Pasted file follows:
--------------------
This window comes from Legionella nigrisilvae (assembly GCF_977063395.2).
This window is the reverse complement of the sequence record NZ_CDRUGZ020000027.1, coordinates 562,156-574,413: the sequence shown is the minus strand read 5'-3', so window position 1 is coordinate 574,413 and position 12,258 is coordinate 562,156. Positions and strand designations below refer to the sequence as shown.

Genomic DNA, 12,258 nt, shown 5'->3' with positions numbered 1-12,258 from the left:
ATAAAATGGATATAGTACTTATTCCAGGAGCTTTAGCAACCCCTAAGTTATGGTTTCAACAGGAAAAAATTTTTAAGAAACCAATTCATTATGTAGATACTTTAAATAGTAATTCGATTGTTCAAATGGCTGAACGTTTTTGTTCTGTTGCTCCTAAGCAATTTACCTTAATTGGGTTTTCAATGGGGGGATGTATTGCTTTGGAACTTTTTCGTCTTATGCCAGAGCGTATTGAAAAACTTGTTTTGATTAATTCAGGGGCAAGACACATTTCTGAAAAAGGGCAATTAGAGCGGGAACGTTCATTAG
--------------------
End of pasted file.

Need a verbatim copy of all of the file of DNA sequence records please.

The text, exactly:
This window comes from Legionella nigrisilvae (assembly GCF_977063395.2).
This window is the reverse complement of the sequence record NZ_CDRUGZ020000027.1, coordinates 562,156-574,413: the sequence shown is the minus strand read 5'-3', so window position 1 is coordinate 574,413 and position 12,258 is coordinate 562,156. Positions and strand designations below refer to the sequence as shown.

Genomic DNA, 12,258 nt, shown 5'->3' with positions numbered 1-12,258 from the left:
ATAAAATGGATATAGTACTTATTCCAGGAGCTTTAGCAACCCCTAAGTTATGGTTTCAACAGGAAAAAATTTTTAAGAAACCAATTCATTATGTAGATACTTTAAATAGTAATTCGATTGTTCAAATGGCTGAACGTTTTTGTTCTGTTGCTCCTAAGCAATTTACCTTAATTGGGTTTTCAATGGGGGGATGTATTGCTTTGGAACTTTTTCGTCTTATGCCAGAGCGTATTGAAAAACTTGTTTTGATTAATTCAGGGGCAAGACACATTTCTGAAAAAGGGCAATTAGAGCGGGAACGTTCATTAG